A savvy consumer can sniff out a business review that was posted by someone close to the business. It’s quite obvious when they directly challenge other negative reviews and speak about parts of the business that would go unnoticed by infrequent customers. No one likes that and it leaves a bad taste in the reader’s mouth.


But what about those sneaky editorial pieces from our most trusted online publications? Clicking around through any content filled website (like BuzzFeed or Wired) will eventually lead you to a sponsored post from a brand that resonates with most if its readers.


While you’re more likely to climb Mount Everest than click a banner ad, there’s a pretty good chance you’ll read a 500-word post without thinking twice about the source. For unknown reasons this phenomenon doesn’t raise the same red flags as those staged reviews.


According to Nielsen, 67% of consumers trust editorial content online, 68% trust consumer opinions and 69% trust branded websites. This trust is based in nothing besides consumer inclination.


It’s created an intriguing and dangerous paradigm for brands that want to position themselves as knowledgeable sources of entertainment and information. While some consumers immediately realize they’re reading sponsored content and believe that information, those that don’t may feel exploited and tricked.


The fact is in today’s world, truth sells. Brands must be more transparent about their motives in sharing information that would incline readers to buy their products and services.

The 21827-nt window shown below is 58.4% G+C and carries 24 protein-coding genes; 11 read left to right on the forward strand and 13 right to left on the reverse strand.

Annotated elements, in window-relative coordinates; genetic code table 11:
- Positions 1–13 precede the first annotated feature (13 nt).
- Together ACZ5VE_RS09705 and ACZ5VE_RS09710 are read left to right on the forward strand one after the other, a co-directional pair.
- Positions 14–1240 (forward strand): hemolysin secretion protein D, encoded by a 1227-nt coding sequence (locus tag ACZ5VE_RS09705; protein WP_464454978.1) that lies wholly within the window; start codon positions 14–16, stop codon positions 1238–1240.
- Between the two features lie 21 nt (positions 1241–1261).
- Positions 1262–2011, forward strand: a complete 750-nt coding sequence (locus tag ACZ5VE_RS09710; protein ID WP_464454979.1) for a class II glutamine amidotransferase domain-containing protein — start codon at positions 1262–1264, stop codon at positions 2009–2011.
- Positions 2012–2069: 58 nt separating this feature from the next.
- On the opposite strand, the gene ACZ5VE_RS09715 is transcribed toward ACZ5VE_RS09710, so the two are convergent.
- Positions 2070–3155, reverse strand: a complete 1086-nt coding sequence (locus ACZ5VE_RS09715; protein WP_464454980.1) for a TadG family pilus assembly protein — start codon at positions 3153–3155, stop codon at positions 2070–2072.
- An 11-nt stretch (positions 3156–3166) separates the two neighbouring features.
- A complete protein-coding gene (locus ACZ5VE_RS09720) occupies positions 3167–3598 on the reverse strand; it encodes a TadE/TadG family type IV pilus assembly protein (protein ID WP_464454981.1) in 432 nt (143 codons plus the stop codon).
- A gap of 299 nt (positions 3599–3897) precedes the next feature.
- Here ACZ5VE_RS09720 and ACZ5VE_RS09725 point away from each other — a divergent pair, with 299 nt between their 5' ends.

As an agency, we embrace this responsibility. The content marketing campaigns developed for our clients are honest representations of the brands. Any paid blogger is required to share a disclaimer explaining their motive for posting about a product or service. Essentially, our ads stand out just like they’re supposed to.


Creating misleading content that looks like and fits the layout of its publication didn’t originate in the digital world. Its first incarnation was ‘advertorials.’ These copy filled ads were made to look just like the publication they were running in, but fundamental publishing ethics required them to be printed in different font types and column widths.


Today, digital sponsored content can look exactly like the rest of the posts on a page. Instead of proudly branding the content with a logo or the words “Paid Advertisement,” companies continue to deceive readers. Using phrases like “From around the web,” or “Sponsored content,” creating a perception of objectivity.


Native advertising has been a tactic on the rise and its effectiveness is well documented by content marketers. It’s time for the FTC to start creating new standards for native advertising to appropriately address the issue of misleading consumers. It’s been over a year since they hosted a workshop to discuss native advertising, but nothing has changed since.


If brands are so confident that their content is useful, honest and high quality they should be willing to stand behind it instead of hiding behind its publishers.